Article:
Update, 19 February 2008: Fellow Melbourne law blogger Legal Eagle has kindly written a case note on Equuscorp v Wilmoth Field Warne.
Update, 21 December 2007: Another two advocates’ immunity cases:
1. Symonds v Vass  NSWSC 1274, 36,000 words, after nearly 3 weeks of trial. See Ysaiah Ross’s case note in his article in The Australian on 30 November 2007 titled ‘Let’s Dump Advocates’ Immunity’.
2. Mallik v McGeown  NSWSC 1414.
Update, 19 December 2007: Fellow Melbourne law blogger Legal Eagle has done an excellent case note on the first case referred to below, saving me the trouble.
Original post: The Supreme Court and Court of Appeal is dropping cases on this blog like no tomorrow. I can’t keep up, so I will just bring them to your attention for the time being:
1. Re Legal Practice Act 2004; re OG, a lawyer  VSC 520, in which the Court of Appeal today struck off the roll a barrister whose disclosure to the Board of Examiners about an allegation at university that he cheated on an assignment was found to be a lie. Legal Eagle provided a long note of the case here. In other news, a famous American judge, Richard Posner, wrote a book on plagiarism. He blogs too. Update: 29 January 2008: And compare this American case (In the Matter of Willie Jay White, Supreme Court of Georgia) about an applicant for admission to practice which was denied because his explanation for curious similarities between his work and another’s at law school was not believed.
2. Equuscorp Pty Ltd v Wilmoth Field Warne (a firm)  VSCA 280, a case about whether estoppel by convention could operate against the prima facie disentitlement in a solicitor to recover fees under a void costs agreement, and about where exactly the dividing line is between a void and a good costs agreement. It is the latest in a long saga.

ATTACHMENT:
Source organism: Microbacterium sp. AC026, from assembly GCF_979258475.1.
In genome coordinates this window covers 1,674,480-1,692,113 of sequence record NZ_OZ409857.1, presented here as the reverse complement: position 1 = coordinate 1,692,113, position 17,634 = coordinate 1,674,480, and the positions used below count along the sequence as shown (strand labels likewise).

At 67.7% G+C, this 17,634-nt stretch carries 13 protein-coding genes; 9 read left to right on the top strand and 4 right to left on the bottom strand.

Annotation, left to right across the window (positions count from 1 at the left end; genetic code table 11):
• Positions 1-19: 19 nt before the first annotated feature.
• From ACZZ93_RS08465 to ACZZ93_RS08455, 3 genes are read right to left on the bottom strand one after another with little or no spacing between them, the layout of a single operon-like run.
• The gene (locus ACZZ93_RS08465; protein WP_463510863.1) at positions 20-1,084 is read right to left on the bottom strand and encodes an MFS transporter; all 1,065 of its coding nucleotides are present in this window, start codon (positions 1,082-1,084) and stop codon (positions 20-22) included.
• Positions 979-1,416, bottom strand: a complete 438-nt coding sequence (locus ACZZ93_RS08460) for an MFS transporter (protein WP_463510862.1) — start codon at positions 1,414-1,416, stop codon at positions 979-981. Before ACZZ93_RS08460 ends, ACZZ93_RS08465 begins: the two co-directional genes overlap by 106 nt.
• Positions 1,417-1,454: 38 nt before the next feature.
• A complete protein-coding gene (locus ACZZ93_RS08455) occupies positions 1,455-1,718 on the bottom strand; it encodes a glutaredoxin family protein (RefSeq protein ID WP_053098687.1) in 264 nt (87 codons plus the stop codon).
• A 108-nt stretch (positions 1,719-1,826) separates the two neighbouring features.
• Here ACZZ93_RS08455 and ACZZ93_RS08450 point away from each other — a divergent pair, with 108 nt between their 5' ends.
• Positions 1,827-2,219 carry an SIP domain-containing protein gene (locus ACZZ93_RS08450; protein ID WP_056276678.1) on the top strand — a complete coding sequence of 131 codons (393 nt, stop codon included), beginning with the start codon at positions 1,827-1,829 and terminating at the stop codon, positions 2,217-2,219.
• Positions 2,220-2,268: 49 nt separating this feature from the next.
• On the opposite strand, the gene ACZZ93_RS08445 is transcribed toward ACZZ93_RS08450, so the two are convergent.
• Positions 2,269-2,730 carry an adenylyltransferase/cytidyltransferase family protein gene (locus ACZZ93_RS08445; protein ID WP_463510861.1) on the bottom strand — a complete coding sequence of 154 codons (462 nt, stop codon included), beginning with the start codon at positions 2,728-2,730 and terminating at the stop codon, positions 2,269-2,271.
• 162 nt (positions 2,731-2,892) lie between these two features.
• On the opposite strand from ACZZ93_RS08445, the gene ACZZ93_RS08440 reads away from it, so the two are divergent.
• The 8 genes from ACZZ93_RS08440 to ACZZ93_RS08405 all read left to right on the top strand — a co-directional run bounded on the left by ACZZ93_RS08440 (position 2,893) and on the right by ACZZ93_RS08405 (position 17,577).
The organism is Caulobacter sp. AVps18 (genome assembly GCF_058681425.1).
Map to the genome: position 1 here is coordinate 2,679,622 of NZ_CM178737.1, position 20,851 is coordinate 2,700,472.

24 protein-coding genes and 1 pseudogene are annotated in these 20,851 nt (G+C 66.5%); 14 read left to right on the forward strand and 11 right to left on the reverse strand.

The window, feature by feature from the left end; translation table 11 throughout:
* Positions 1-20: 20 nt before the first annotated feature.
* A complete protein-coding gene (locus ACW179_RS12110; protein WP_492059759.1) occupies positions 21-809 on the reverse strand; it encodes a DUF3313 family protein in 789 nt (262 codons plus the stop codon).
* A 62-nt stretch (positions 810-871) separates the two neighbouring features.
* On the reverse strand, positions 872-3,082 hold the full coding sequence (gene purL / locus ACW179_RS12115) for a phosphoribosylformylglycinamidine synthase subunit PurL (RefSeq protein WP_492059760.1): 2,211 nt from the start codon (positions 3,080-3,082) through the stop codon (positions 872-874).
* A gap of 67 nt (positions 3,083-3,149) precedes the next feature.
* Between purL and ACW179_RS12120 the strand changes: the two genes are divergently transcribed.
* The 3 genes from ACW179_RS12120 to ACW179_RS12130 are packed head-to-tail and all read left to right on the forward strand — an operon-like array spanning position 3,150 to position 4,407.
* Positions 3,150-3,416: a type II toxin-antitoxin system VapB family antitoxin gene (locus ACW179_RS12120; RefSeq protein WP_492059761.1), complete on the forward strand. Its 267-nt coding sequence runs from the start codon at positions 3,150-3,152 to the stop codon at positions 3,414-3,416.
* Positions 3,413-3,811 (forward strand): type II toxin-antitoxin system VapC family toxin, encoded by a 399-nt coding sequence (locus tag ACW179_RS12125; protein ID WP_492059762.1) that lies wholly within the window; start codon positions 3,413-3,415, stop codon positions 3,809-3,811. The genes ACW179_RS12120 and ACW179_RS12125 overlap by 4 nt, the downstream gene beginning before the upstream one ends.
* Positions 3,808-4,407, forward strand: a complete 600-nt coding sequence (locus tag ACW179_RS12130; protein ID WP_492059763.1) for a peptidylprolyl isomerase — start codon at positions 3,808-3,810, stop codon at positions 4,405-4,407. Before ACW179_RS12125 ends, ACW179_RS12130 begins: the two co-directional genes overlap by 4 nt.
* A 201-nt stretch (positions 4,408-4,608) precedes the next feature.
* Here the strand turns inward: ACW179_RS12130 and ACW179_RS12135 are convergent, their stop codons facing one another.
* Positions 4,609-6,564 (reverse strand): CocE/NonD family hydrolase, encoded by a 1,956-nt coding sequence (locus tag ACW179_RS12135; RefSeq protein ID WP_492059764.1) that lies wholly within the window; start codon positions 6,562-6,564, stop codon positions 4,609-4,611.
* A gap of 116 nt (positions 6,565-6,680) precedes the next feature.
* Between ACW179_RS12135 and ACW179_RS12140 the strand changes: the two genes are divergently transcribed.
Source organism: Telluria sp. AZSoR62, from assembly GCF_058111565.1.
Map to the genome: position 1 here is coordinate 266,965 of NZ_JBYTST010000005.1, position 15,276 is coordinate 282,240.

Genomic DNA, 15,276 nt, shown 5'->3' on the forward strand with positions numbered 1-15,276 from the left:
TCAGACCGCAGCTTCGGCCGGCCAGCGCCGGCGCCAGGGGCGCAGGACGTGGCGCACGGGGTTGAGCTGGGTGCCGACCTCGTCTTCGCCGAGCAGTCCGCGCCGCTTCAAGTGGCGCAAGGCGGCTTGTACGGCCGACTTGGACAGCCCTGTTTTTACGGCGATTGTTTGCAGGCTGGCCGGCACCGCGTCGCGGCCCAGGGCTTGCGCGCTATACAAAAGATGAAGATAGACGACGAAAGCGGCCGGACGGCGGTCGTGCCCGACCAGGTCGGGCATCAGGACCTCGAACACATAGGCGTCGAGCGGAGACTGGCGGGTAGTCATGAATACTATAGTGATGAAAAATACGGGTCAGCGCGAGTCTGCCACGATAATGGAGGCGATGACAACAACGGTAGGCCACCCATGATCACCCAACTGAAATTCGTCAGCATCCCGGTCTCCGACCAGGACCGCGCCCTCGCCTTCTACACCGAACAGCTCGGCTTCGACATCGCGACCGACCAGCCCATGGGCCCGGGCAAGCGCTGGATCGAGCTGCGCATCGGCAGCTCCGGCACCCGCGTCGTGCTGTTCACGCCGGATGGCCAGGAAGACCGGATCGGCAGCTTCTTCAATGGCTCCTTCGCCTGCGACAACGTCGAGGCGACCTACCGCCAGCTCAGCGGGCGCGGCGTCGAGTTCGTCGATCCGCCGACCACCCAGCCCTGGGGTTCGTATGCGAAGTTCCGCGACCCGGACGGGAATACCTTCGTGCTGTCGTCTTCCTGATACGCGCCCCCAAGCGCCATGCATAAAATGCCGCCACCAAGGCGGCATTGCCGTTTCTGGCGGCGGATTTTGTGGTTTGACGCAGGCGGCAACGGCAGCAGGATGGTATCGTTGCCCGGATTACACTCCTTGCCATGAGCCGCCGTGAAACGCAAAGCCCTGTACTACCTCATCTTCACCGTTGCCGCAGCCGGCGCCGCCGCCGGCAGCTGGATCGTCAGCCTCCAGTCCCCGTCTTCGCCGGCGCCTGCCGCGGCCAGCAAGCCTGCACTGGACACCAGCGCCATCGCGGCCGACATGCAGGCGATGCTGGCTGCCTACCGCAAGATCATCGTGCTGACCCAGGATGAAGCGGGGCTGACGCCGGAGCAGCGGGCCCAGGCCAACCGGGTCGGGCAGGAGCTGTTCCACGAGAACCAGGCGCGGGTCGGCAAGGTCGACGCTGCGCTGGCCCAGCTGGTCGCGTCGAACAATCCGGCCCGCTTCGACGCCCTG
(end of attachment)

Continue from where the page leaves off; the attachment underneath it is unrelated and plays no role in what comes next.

3. Coadys (a firm) v Getzler  VSCA 281, a case covering much the same territory as the Equuscorp Case. This case and the previous one will be very important for the interpretation of the Legal Profession Act, 2004‘s costs provisions.
4. Francis v Bunnett  VSC 527, in which Justice Lasry dismissed an application for summary judgment by reference to advocates’ immunity in a classic regretted settlement case. That is, his Honour was not persuaded of the hopelessness of the client’s argument that where there has been no adjudication after a trial, there is no finality of the kind protected by the immunity which is worthy of protection. It is notable that a number of cases which have gone the other way are not mentioned in the judgment.
5. MM&R Pty Ltd v Grills  VSC 528, a decision of Justice Cavenough yesterday about the availability of advocates’ immunity as a defence to a suit alleging simple delay, and where there has been no adjudicated decision of a court worthy of protection. His Honour recognised that the immunity applied in such circumstances.
It will be interesting to read the two advocates’ immunity decisions more carefully, and tease out to what extent they are consistent with one another.